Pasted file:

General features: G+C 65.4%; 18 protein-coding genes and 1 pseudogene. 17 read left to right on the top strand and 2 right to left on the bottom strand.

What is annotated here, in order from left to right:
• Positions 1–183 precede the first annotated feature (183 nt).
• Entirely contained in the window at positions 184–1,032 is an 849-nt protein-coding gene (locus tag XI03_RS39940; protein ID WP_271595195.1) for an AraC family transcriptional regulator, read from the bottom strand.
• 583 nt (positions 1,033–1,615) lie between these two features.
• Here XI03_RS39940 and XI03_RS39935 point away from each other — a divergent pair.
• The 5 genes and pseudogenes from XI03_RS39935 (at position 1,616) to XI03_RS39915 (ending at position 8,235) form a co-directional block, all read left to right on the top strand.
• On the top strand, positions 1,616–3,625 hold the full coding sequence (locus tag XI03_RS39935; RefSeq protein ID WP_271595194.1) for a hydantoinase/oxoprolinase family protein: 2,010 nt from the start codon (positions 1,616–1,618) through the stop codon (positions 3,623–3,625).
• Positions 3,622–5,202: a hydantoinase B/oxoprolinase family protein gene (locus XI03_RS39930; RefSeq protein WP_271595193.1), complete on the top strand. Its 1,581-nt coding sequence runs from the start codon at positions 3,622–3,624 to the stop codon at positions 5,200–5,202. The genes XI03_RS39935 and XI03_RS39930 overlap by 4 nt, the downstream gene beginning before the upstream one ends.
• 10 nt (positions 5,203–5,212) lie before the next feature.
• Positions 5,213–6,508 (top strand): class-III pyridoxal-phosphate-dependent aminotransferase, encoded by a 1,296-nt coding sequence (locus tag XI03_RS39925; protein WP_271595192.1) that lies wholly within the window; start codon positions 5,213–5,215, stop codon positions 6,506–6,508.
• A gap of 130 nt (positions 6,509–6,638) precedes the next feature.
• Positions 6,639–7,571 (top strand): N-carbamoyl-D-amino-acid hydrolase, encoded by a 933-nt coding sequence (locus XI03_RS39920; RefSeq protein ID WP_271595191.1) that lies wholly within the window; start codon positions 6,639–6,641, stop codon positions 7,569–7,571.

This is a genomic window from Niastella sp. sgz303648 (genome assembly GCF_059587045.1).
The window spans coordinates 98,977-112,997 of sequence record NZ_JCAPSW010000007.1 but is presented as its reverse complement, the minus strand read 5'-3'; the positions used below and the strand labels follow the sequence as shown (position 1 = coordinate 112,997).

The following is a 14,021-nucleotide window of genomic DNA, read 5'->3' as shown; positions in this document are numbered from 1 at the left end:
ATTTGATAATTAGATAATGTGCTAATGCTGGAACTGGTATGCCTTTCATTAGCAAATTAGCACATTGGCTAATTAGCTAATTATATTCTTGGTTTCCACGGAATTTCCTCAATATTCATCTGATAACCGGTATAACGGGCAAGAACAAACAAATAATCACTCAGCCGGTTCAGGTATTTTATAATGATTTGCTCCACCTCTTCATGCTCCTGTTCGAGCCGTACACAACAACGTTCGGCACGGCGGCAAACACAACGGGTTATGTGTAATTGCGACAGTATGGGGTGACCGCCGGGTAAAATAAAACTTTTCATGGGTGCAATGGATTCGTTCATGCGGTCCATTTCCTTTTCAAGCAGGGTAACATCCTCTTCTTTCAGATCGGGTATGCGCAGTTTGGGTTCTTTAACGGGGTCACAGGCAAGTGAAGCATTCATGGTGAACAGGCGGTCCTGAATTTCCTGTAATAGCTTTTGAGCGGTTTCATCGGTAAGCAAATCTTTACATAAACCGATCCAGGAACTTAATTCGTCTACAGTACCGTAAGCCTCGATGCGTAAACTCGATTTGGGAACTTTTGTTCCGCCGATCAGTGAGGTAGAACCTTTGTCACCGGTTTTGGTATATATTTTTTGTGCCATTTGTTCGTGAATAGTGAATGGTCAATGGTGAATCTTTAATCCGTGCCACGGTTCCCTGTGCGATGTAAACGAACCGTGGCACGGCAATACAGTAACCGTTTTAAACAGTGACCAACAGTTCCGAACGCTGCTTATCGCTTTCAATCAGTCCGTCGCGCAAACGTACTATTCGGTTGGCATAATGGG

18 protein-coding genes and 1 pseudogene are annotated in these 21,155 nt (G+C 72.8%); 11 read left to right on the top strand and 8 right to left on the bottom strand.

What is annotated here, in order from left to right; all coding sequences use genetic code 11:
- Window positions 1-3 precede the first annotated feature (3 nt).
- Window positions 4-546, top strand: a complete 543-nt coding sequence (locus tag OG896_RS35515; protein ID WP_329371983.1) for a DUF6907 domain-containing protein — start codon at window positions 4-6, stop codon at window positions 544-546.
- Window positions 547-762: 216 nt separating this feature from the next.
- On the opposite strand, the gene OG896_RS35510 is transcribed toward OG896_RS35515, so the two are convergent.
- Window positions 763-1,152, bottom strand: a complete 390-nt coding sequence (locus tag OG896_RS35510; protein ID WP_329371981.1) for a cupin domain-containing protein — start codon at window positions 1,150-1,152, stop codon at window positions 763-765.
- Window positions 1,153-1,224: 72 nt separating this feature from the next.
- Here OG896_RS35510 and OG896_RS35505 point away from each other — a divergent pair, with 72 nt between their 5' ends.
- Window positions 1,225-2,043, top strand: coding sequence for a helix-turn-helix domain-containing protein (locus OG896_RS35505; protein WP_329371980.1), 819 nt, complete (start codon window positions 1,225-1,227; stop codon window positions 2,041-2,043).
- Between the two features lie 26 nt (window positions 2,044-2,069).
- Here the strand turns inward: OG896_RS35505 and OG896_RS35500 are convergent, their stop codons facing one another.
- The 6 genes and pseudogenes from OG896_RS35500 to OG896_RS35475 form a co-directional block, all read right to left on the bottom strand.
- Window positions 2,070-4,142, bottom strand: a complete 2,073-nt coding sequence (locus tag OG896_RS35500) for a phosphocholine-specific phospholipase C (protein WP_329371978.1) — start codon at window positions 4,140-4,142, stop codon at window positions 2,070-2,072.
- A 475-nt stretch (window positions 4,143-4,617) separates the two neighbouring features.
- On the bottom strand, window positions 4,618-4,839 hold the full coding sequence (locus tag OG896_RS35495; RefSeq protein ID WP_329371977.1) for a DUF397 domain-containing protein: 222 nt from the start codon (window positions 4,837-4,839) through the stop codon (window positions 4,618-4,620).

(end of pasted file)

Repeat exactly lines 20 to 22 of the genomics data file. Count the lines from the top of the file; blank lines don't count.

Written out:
- Window positions 1-3 precede the first annotated feature (3 nt).
- Window positions 4-546, top strand: a complete 543-nt coding sequence (locus tag OG896_RS35515; protein ID WP_329371983.1) for a DUF6907 domain-containing protein — start codon at window positions 4-6, stop codon at window positions 544-546.
- Window positions 547-762: 216 nt separating this feature from the next.